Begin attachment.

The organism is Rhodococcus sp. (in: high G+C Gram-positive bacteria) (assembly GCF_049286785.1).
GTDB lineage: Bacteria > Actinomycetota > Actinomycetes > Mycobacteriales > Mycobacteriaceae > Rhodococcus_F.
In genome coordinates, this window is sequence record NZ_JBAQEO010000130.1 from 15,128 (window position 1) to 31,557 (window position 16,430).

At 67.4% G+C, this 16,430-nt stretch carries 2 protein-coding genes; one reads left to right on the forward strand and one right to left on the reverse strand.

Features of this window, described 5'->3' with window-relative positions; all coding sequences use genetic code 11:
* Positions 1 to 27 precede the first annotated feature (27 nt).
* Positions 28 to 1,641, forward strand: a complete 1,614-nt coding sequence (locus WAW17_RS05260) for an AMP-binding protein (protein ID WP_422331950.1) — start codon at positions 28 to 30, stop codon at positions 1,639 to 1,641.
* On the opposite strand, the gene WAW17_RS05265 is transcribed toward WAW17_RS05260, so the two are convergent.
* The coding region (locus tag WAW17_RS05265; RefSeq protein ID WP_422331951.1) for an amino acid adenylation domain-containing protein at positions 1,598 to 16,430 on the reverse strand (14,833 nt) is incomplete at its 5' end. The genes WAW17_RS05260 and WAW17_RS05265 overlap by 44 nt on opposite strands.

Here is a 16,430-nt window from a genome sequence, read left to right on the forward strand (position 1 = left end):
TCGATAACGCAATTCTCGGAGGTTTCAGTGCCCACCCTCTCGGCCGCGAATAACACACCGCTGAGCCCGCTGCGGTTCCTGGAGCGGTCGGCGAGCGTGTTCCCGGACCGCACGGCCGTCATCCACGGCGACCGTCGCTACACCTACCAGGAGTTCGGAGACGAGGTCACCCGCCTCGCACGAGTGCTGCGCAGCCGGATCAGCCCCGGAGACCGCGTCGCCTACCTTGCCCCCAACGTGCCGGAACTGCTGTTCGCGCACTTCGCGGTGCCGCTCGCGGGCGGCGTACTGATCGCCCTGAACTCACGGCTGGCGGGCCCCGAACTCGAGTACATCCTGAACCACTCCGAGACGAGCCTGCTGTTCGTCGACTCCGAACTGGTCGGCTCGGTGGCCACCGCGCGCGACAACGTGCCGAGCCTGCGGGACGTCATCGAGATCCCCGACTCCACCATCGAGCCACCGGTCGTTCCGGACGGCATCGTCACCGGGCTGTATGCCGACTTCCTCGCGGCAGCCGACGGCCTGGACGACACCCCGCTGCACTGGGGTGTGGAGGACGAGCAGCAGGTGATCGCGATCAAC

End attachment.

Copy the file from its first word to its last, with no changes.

The organism is Rhodococcus sp. (in: high G+C Gram-positive bacteria) (assembly GCF_049286785.1).
GTDB lineage: Bacteria > Actinomycetota > Actinomycetes > Mycobacteriales > Mycobacteriaceae > Rhodococcus_F.
In genome coordinates, this window is sequence record NZ_JBAQEO010000130.1 from 15,128 (window position 1) to 31,557 (window position 16,430).

At 67.4% G+C, this 16,430-nt stretch carries 2 protein-coding genes; one reads left to right on the forward strand and one right to left on the reverse strand.

Features of this window, described 5'->3' with window-relative positions; all coding sequences use genetic code 11:
* Positions 1 to 27 precede the first annotated feature (27 nt).
* Positions 28 to 1,641, forward strand: a complete 1,614-nt coding sequence (locus WAW17_RS05260) for an AMP-binding protein (protein ID WP_422331950.1) — start codon at positions 28 to 30, stop codon at positions 1,639 to 1,641.
* On the opposite strand, the gene WAW17_RS05265 is transcribed toward WAW17_RS05260, so the two are convergent.
* The coding region (locus tag WAW17_RS05265; RefSeq protein ID WP_422331951.1) for an amino acid adenylation domain-containing protein at positions 1,598 to 16,430 on the reverse strand (14,833 nt) is incomplete at its 5' end. The genes WAW17_RS05260 and WAW17_RS05265 overlap by 44 nt on opposite strands.

Here is a 16,430-nt window from a genome sequence, read left to right on the forward strand (position 1 = left end):
TCGATAACGCAATTCTCGGAGGTTTCAGTGCCCACCCTCTCGGCCGCGAATAACACACCGCTGAGCCCGCTGCGGTTCCTGGAGCGGTCGGCGAGCGTGTTCCCGGACCGCACGGCCGTCATCCACGGCGACCGTCGCTACACCTACCAGGAGTTCGGAGACGAGGTCACCCGCCTCGCACGAGTGCTGCGCAGCCGGATCAGCCCCGGAGACCGCGTCGCCTACCTTGCCCCCAACGTGCCGGAACTGCTGTTCGCGCACTTCGCGGTGCCGCTCGCGGGCGGCGTACTGATCGCCCTGAACTCACGGCTGGCGGGCCCCGAACTCGAGTACATCCTGAACCACTCCGAGACGAGCCTGCTGTTCGTCGACTCCGAACTGGTCGGCTCGGTGGCCACCGCGCGCGACAACGTGCCGAGCCTGCGGGACGTCATCGAGATCCCCGACTCCACCATCGAGCCACCGGTCGTTCCGGACGGCATCGTCACCGGGCTGTATGCCGACTTCCTCGCGGCAGCCGACGGCCTGGACGACACCCCGCTGCACTGGGGTGTGGAGGACGAGCAGCAGGTGATCGCGATCAAC